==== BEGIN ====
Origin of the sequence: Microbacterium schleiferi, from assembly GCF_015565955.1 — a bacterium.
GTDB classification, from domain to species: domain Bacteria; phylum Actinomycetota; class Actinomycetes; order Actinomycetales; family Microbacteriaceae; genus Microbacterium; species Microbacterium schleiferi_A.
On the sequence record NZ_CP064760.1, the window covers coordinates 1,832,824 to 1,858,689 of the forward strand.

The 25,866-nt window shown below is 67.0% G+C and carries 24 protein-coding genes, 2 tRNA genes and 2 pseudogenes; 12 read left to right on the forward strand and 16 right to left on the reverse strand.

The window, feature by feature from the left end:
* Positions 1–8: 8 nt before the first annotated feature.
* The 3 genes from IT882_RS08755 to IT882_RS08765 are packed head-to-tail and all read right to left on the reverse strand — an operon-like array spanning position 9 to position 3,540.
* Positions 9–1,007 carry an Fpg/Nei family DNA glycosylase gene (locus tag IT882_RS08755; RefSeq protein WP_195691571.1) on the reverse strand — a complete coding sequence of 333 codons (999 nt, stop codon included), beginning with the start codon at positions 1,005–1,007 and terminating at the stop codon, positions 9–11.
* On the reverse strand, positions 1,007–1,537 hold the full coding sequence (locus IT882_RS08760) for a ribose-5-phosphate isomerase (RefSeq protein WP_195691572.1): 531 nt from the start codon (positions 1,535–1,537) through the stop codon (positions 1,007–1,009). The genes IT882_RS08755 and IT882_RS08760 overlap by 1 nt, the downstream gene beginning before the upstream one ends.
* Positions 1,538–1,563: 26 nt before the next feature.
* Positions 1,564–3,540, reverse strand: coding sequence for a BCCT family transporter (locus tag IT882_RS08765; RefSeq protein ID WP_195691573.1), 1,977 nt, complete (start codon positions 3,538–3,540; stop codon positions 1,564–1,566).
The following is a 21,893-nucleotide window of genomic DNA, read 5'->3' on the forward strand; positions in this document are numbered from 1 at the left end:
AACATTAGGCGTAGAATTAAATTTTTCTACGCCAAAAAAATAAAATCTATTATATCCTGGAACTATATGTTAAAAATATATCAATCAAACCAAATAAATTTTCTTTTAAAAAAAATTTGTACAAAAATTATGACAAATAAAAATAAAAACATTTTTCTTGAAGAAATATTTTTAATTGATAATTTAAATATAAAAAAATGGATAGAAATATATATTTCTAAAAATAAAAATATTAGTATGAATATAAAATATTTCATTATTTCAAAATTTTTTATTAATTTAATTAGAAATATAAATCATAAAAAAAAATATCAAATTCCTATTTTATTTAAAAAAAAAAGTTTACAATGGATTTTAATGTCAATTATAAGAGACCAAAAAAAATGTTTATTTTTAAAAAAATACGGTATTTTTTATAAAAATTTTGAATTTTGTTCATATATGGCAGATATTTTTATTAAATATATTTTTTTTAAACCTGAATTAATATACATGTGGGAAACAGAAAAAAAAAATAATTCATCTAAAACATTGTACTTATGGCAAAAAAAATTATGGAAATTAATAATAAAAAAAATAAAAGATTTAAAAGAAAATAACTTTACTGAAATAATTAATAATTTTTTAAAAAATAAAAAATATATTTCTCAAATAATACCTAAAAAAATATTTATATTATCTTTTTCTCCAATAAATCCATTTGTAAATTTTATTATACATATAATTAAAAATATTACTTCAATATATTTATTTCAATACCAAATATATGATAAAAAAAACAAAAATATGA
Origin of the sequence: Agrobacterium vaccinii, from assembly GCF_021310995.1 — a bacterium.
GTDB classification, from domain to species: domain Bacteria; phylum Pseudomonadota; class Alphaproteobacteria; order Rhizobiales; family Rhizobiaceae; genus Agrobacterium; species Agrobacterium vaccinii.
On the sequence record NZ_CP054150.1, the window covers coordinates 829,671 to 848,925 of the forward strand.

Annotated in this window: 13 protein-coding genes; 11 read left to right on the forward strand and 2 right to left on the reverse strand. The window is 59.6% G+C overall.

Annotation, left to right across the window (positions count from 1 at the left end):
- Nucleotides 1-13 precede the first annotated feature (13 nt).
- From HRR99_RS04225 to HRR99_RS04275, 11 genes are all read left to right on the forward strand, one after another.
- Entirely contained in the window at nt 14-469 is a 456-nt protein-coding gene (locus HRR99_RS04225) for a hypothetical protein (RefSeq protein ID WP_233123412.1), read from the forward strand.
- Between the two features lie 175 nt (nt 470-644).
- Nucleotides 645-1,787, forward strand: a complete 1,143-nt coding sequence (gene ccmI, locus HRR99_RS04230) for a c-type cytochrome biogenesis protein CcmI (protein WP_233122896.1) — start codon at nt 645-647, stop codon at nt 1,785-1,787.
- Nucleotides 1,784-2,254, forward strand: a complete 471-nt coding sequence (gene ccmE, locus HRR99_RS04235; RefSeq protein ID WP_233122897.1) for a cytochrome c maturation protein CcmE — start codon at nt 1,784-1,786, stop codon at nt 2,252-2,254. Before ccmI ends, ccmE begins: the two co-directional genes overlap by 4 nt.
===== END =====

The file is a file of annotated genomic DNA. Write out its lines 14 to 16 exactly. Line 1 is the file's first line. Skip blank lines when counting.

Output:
Origin of the sequence: Agrobacterium vaccinii, from assembly GCF_021310995.1 — a bacterium.
GTDB classification, from domain to species: domain Bacteria; phylum Pseudomonadota; class Alphaproteobacteria; order Rhizobiales; family Rhizobiaceae; genus Agrobacterium; species Agrobacterium vaccinii.
On the sequence record NZ_CP054150.1, the window covers coordinates 829,671 to 848,925 of the forward strand.